WASHINGTON — Anti-abortion activists gathered at the nation's capital Friday for the 49th March for Life, held annually on the anniversary of the 1973 Supreme Court decision in Roe v. Wade.
Jeanne Mancini, president of March for Life, kicked off the rally at noon on the National Mall by presenting this year's theme: "Equality Begins in the Womb."
"The truth is that we are all equal in dignity regardless of skin color, disability status, socioeconomic background or stage of life, including the earliest stages in life," she told the crowd. "Every life has inherent human dignity, and every life matters."
The rally included a slate of speakers such as actor Kirk Cameron, best known for his role on the 1980s sitcom "Growing Pains," and Republican Reps. Julia Letlow of Louisiana and Chris Smith of New Jersey, followed by a 1 p.m. march on Constitution Avenue to the U.S. Supreme Court building led by Bishop Michael F. Burbidge, Catholic Diocese of Arlington.
“The annual March for Life is a powerful witness to essential truths that unite us: all of life is sacred and, thus, the life of the unborn child must be protected from the horror of abortion and life at every stage must be revered, cherished and treasured," Burbidge said in a news release.
This year's march could be the last one under Roe with Supreme Court justices considering a Mississippi case centered on overturning the landmark 1973 ruling, which effectively legalized abortion nationally.
The Supreme Court is expected to rule later this year on whether the state's ban on most abortions after 15 weeks of pregnancy is constitutional. As part of that case, Mississippi officials have asked the 6-3 conservative court to abolish Roe v. Wade.
In her opening speech, Mancini told the crowd that "Roe is not settled law" and called 2022 "a historic year for life" as demonstrators booed at the mention of the historic court decision.
Demonstrators held signs heart-shaped signs with the words "Love them both" and an image of a pregnant woman. Others waved signs declaring "Remember the Unborn" above their heads.
"We are hoping and praying that this year, 2022, will bring a historic change for life," Mancini said.
"If Roe falls, the battle lines will change, but make no mistake," she added. "The fight for life will need to continue in the states and here in D.C."
Rep. Julia Letlow, R-La. echoed this sentiment in her own speech as she told demonstrators their efforts won't stop if Roe v. Wade is abolished.
"As we stand one step closer to saving the unborn, I encourage you to keep marching, keep advocating, keep praying, keep fighting because ultimately we will prevail," she said.
Under Roe and a subsequent 1992 decision, states may not bar abortion prior to viability, the point when a fetus can survive outside the womb, or roughly 24 weeks. If the high court upholds Mississippi’s 15-week ban that, on its own, would amount to a partial overturning of Roe. During the Dec. 1 arguments, a majority of the justices signaled they are prepared to go at least that far.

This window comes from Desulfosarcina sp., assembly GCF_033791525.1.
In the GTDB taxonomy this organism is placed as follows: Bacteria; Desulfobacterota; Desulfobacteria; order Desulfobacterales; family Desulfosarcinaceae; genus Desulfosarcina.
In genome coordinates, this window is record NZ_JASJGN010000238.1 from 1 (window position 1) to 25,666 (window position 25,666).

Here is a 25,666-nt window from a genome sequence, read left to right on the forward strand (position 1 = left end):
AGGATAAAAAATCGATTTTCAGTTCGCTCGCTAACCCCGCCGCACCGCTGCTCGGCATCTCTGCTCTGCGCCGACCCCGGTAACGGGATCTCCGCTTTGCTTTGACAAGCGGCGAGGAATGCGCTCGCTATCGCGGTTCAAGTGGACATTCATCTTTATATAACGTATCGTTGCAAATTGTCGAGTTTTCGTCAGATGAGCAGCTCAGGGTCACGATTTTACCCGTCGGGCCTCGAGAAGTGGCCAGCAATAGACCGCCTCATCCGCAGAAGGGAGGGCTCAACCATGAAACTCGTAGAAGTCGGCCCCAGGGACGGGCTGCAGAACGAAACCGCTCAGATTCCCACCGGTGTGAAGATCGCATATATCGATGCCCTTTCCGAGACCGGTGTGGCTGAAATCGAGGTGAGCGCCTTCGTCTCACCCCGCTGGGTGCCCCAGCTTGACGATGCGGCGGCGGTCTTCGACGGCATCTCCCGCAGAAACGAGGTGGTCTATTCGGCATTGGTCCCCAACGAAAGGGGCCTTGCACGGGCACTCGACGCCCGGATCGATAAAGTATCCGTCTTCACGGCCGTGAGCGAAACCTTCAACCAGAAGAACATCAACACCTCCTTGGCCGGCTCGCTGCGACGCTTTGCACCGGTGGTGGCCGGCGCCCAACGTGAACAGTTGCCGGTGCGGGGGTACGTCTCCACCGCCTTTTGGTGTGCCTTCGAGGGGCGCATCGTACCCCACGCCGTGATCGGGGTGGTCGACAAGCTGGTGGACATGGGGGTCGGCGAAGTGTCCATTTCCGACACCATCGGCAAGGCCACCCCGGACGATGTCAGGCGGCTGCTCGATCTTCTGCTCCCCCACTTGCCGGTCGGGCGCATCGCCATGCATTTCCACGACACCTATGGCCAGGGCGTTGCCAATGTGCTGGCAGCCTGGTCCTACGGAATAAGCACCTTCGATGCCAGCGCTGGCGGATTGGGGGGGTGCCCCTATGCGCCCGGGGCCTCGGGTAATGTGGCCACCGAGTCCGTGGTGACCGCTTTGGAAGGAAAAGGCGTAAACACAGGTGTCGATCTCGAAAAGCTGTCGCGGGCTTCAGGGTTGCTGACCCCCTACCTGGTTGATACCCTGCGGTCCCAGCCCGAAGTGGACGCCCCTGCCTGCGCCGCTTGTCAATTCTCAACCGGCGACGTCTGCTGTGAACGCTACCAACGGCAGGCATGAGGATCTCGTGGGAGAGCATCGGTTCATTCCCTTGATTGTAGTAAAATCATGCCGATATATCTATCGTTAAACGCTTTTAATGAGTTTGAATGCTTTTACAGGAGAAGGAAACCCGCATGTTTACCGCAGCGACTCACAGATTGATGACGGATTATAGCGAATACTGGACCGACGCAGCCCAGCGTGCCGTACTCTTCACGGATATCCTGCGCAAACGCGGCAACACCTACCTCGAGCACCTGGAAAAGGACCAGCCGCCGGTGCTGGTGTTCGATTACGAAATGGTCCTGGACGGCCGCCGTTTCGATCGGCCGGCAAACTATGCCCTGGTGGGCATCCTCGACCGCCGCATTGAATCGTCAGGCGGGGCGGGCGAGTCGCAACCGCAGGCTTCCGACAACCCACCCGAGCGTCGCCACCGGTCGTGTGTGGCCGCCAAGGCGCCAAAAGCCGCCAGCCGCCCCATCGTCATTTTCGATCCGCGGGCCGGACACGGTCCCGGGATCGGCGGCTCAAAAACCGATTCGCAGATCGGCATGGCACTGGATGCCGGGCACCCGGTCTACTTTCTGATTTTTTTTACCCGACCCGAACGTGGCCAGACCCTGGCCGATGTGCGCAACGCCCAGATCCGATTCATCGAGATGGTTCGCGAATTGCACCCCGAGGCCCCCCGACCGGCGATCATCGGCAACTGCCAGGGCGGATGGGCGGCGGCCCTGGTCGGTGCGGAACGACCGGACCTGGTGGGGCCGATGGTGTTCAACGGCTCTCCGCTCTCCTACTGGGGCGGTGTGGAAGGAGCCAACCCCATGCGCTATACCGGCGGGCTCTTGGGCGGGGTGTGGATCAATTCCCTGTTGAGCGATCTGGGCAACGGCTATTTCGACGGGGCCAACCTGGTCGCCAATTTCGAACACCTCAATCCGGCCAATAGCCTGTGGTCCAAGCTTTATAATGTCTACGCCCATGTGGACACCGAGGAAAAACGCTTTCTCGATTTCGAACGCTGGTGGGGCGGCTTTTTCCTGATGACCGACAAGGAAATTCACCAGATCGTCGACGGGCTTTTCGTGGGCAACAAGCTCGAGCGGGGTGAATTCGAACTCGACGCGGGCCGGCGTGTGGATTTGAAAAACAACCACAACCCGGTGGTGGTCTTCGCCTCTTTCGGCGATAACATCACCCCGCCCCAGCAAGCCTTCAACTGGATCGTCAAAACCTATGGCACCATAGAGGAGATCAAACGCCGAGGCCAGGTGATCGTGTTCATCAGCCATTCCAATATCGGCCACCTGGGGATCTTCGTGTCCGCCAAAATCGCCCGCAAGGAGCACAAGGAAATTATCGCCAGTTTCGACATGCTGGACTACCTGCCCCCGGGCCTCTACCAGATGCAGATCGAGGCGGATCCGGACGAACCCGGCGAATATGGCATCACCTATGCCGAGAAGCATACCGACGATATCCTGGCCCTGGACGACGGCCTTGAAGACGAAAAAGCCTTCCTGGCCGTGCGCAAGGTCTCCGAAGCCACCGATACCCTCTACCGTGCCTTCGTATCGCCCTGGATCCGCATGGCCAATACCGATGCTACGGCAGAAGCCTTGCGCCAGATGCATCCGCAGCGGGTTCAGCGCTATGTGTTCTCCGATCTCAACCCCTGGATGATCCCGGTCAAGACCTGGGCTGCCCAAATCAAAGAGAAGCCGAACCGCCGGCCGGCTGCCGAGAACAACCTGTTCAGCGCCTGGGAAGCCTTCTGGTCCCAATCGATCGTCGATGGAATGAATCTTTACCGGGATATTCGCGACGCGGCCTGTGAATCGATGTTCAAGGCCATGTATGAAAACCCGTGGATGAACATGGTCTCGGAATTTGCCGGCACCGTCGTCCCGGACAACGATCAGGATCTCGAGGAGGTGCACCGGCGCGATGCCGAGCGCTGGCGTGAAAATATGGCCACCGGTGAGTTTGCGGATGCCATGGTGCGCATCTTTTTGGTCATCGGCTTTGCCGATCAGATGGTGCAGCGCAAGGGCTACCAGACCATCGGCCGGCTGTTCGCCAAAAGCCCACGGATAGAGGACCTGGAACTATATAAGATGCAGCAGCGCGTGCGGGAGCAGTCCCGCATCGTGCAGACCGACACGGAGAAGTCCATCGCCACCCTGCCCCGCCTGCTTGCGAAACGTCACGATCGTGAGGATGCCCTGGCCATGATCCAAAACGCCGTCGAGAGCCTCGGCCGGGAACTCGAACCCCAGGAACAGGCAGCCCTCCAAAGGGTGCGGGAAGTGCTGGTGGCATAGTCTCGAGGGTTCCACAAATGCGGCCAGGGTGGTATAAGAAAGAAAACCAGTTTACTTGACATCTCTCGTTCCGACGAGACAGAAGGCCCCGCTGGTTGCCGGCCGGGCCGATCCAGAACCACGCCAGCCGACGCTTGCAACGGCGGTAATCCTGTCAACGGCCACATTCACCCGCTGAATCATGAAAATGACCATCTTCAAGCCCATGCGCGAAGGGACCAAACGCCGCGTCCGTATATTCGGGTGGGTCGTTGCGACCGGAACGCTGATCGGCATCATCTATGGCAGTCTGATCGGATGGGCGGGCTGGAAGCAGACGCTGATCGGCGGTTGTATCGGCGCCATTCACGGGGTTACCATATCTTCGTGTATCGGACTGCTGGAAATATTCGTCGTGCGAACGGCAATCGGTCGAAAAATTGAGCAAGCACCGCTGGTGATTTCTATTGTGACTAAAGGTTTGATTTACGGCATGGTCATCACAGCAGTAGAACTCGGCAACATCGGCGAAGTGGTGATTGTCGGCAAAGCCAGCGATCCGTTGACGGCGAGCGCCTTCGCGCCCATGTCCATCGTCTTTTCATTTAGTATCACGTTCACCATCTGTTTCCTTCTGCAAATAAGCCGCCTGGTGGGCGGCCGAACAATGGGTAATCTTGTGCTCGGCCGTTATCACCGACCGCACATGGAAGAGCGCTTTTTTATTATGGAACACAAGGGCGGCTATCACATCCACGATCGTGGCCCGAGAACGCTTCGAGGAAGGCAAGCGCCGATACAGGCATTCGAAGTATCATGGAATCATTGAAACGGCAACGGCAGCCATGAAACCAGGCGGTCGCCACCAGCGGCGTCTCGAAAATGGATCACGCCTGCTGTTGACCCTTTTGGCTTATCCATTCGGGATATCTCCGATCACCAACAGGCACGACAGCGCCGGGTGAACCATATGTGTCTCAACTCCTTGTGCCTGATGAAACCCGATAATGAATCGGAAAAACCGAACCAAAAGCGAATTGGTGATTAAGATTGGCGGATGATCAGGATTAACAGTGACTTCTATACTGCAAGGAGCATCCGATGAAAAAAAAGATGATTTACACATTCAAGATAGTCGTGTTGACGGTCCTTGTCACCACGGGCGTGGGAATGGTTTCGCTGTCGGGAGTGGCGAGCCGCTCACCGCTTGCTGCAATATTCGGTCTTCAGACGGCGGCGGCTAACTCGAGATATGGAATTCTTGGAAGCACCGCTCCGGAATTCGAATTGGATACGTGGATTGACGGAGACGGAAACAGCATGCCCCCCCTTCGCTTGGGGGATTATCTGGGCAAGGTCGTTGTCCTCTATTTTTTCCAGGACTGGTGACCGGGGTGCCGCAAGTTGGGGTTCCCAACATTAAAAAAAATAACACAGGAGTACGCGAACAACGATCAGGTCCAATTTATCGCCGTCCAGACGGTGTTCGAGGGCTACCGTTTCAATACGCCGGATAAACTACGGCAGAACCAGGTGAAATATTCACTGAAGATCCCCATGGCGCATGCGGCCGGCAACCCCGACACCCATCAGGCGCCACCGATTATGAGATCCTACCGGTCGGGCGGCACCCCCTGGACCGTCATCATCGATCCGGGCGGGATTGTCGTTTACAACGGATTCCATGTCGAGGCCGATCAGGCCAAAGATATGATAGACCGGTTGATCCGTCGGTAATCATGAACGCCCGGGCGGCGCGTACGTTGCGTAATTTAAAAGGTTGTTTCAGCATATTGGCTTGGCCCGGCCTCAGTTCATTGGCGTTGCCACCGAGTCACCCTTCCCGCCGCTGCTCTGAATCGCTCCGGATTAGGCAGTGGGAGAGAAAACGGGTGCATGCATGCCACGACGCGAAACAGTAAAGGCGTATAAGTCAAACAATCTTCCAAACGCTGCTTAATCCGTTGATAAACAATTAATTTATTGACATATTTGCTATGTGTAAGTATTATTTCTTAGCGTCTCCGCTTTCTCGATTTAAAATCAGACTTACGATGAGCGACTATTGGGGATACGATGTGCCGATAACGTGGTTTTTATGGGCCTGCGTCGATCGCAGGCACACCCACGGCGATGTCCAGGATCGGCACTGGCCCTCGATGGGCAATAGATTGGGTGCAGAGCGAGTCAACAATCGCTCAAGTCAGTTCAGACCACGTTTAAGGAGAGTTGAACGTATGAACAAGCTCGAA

The court could go further still and rule that Roe was wrongly decided and that there is no constitutional right to the procedure at any point. That would shift one of the nation’s most divisive cultural issues to the states, creating a patchwork of different laws across the country.
Nine states, including Alabama, Arizona, Wisconsin and West Virginia, adopted abortion bans before the Supreme Court decided Roe, according to the Guttmacher Institute, a research group that supports abortion rights. An additional eight states, including Idaho, Kentucky and Tennessee, approved "trigger bans" to prohibit the procedure if the court overturns Roe.
At least 14 states, including California, New York and Illinois, approved laws protecting the right to abortion that would likely remain in effect no matter how the court rules in the Mississippi case.
The Mississippi case is shaping the work of this year's event, according to Jeanne Mancini, president of March for Life Education and Defense Fund.
“We expect this year’s March for Life to be historic with even higher levels of enthusiasm from participants," Mancini said in a news release. "We are hopeful that, with Dobbs v. Jackson Women’s Health Organization before the Supreme Court, 2022 will bring us much closer to building the culture of life we have all marched for since Roe v. Wade was tragically imposed on our nation nearly 50 years ago.”
The COVID-19 pandemic, as well as increased security measures across the city following the Jan. 6 Capitol riot, led organizers to move online in 2021. Historically, the event has drawn anywhere between tens of thousands to up to 400,000 attendees, according to organizers.
It was expected this year's rally would bring 50,000 marchers to Washington, according to the permit application. But actual attendance may be lower, as some activists may be deterred by the city's COVID-19 restrictions instituted amid the spread of the omicron variant.
Mayor Muriel Bowser recently issued a vaccine mandate for certain indoor establishments that went into effect Jan. 15, requiring proof of vaccination for entry into restaurants, bars, gyms and conference centers. Those with a medical or religious exemption must provide proof of a negative PCR test or antigen test within the last 24 hours. The city also has an indoor mask mandate in public spaces.
This article originally appeared on USA TODAY: March for Life anti-abortion rally could be last one under Roe v. Wade